Home Business Morgan Stanley, Ford Seed Developers Fund For Minority, Women-Owned Business – GlobeSt.com

Morgan Stanley, Ford Seed Developers Fund For Minority, Women-Owned Business – GlobeSt.com


NEW YORKMorgan Stanley, TruFund Financial Services and the Ford Foundation have launched  the Impact Developers Fund. The $26 million fund will provide capital to what the trio call “emerging impact businesses” that lack access to adequate affordable capital. These companies include minority and women owned real estate development companies that build, own and operate affordable housing and provide value-adding social services to residents. 

The equity capital the fund will provide will be used for working capital to acquire, develop and operate affordable housing and community services.

The fund will also provide capital solutions, including debt and equity, that can be tailored to the needs and capacity of the business.

The Impact Developers Fund has identified its first cohort of clients and it is anticipated that future rounds will expand to serve more minority developers.

Managed by TruFund Financial Services, a minority-led nonprofit financial services organization, the Impact Developers Fund will be seeded by Morgan Stanley and the Ford Foundation.

“Morgan Stanley is proud to partner with the Ford Foundation and TruFund Financial Services on this important initiative that will help expand racial and gender diversity in the community development field by increasing access to capital for the next generation of developers,” said Shelley O’Connor, chairman and CEO of Morgan Stanley Private Bank and Morgan Stanley Bank, in prepared remarks.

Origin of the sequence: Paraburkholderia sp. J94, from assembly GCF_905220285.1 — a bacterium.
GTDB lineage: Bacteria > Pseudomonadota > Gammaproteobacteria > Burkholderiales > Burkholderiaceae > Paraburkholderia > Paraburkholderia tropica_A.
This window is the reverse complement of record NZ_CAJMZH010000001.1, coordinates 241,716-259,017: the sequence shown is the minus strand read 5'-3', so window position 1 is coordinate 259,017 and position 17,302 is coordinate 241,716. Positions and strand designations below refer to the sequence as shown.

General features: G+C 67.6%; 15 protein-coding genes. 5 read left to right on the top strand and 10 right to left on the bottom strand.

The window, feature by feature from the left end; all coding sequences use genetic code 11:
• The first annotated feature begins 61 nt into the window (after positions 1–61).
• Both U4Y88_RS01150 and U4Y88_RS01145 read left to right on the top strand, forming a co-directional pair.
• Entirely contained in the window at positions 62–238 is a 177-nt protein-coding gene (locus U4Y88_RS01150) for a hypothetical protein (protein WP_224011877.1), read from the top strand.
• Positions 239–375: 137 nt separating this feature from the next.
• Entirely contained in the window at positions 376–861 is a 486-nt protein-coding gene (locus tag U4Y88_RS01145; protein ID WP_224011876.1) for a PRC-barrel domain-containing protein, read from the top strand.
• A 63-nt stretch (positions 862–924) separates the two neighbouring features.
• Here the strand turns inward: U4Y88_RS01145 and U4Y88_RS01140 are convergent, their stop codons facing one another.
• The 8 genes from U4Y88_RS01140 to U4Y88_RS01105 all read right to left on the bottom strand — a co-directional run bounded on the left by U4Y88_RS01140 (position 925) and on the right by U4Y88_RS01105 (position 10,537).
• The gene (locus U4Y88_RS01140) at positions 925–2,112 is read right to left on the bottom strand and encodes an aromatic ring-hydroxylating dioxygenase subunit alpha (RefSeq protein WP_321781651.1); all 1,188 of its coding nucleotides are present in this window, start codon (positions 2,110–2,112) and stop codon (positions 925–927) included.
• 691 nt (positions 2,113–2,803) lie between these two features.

Women and minorities face an unusual struggle to access the capital needed to grow their businesses in all industries, particularly real estate, the companies pointed out as they made the fund’s announcement.  For example, African Americans receive only 2% of all SBA loan products. This lack of capital available to minorities to start and grow their businesses is also reflected in the shortage of minority-owned companies in the affordable housing industry.

Although data on the number of women and minority owned affordable housing developers is opaque, a 2019 study by Harvard Business School and Bella Research identified only 17 women-owned and 21 minority-owned real estate investment firms among the total universe of 967 firms listed in the Prequin database, less than 5% of the industry. The percentage of real estate assets under management is even lower, with women and minorities representing about 0.8% and 1.2% respectively, of the industry totals.

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